Landings Across The Rhine

Posted: August 15, 2010 in World War 2

“Several gliders were burning briskly…”

A few parachutes failed to open, and one such landed a few feet away, the container, about four feet long and eighteen inches across, burying half its length in the ground with a squelchy thud. The landing zone looked rather like a fairground in the process of closing down, the discarded parachutes resembling strung tents, and all the litter of war lying around. Only the still figures of the dead gave an air of grim reality to the scene. Several gliders were burning briskly, having been caught in a burst of machine gun fire on landing, which had ignited the petrol in the jeep inside. The British glider was a better proposition than the American Waco, which was of fabric over a steel framework. If it crashed, the occupants were trapped in a case, whereas the British Horsa, being of wood, could be quickly chopped through, although this was usually unnecessary, as it tended to come apart.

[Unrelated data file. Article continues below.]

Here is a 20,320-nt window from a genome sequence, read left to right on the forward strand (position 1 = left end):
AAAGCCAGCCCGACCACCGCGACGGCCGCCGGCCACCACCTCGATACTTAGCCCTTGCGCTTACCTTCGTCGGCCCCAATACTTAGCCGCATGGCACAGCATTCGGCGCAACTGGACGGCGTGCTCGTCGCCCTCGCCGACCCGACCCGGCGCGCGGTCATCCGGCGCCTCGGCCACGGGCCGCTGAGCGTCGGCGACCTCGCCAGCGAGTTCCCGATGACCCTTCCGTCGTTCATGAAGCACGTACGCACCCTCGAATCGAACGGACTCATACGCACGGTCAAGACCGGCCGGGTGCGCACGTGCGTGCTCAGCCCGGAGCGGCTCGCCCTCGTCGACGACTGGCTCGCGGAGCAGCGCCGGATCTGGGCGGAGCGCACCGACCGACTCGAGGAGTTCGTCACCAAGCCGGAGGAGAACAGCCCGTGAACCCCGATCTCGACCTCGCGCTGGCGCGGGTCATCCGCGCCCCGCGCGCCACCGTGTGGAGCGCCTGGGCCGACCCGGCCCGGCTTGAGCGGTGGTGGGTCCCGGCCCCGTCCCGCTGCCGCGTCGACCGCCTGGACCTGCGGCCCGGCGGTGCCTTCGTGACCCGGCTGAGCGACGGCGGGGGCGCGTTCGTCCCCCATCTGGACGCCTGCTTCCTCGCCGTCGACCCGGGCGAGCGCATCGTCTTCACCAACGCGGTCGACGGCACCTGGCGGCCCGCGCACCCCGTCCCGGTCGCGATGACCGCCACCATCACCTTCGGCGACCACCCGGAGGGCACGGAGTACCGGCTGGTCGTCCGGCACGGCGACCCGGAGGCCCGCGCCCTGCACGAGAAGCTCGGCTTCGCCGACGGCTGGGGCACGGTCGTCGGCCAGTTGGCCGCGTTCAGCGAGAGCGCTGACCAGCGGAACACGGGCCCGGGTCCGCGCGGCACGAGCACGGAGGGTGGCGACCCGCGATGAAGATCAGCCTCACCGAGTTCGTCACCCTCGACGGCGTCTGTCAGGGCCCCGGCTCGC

I saw one burnt-out Waco with the charred bodies of the occupants, the whole looking for all the world as if some monster had set a birdcage on a bonfire.

By Lieutenant-Colonel J.C. Watts, R.A.M.C.

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